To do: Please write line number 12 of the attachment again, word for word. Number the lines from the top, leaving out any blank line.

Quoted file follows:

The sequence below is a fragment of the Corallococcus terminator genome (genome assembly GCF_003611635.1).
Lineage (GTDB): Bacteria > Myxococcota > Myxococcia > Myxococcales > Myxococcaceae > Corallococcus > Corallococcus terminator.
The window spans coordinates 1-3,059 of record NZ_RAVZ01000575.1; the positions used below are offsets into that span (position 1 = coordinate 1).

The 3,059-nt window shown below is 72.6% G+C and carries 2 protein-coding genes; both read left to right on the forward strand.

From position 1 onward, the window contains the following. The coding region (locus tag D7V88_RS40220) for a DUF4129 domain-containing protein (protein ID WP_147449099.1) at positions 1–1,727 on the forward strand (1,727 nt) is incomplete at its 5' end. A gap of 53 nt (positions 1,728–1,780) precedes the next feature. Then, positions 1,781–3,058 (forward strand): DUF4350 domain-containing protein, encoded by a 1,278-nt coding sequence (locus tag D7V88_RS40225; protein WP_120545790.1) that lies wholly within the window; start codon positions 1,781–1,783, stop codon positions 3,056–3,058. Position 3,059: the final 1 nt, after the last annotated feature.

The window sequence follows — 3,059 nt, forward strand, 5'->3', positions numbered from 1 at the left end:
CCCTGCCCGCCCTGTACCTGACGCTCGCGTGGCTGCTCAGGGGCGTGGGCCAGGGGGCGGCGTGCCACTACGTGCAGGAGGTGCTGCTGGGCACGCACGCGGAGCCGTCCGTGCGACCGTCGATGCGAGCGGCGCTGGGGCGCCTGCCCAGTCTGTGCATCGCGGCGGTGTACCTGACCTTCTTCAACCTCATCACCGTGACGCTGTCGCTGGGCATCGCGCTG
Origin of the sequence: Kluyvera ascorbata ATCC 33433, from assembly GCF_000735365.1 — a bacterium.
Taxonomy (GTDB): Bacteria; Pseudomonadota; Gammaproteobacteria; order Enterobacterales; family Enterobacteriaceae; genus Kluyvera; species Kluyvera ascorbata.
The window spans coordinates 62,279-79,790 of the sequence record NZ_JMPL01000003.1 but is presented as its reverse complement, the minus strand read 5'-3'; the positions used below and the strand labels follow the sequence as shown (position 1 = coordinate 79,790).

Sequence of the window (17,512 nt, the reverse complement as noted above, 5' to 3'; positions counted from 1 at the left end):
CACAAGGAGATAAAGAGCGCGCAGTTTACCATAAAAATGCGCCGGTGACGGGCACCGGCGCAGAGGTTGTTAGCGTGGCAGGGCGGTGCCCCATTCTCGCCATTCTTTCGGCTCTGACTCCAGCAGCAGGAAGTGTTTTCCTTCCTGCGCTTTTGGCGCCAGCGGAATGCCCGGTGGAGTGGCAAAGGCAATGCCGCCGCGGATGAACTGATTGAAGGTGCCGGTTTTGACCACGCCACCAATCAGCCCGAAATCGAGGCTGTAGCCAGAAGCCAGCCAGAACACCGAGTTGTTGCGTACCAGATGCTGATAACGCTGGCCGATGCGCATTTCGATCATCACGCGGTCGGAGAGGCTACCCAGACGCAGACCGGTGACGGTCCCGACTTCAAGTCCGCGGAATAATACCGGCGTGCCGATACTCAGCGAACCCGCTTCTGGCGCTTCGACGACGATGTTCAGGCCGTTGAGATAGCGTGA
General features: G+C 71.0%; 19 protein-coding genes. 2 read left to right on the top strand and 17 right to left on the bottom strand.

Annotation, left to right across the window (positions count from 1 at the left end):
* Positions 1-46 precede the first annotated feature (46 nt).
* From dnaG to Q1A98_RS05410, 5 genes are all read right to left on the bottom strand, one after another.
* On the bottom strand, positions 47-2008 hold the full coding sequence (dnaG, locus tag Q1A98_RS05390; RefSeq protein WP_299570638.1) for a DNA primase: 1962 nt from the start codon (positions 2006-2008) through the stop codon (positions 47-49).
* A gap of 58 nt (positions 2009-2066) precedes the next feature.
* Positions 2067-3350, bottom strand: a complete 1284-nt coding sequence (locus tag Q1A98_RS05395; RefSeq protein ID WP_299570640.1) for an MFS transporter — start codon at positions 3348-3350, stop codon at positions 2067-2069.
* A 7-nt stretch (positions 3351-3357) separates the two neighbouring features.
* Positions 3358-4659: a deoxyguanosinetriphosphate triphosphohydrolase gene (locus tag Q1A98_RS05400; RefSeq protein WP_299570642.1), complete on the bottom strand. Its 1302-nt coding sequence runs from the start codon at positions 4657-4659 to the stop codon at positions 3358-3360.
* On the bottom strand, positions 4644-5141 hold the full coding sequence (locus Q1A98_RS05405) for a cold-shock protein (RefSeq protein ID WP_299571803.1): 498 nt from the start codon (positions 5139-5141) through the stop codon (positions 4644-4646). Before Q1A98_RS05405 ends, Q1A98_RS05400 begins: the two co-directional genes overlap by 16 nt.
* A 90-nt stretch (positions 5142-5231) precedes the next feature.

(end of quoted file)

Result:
CACAAGGAGATAAAGAGCGCGCAGTTTACCATAAAAATGCGCCGGTGACGGGCACCGGCGCAGAGGTTGTTAGCGTGGCAGGGCGGTGCCCCATTCTCGCCATTCTTTCGGCTCTGACTCCAGCAGCAGGAAGTGTTTTCCTTCCTGCGCTTTTGGCGCCAGCGGAATGCCCGGTGGAGTGGCAAAGGCAATGCCGCCGCGGATGAACTGATTGAAGGTGCCGGTTTTGACCACGCCACCAATCAGCCCGAAATCGAGGCTGTAGCCAGAAGCCAGCCAGAACACCGAGTTGTTGCGTACCAGATGCTGATAACGCTGGCCGATGCGCATTTCGATCATCACGCGGTCGGAGAGGCTACCCAGACGCAGACCGGTGACGGTCCCGACTTCAAGTCCGCGGAATAATACCGGCGTGCCGATACTCAGCGAACCCGCTTCTGGCGCTTCGACGACGATGTTCAGGCCGTTGAGATAGCGTGA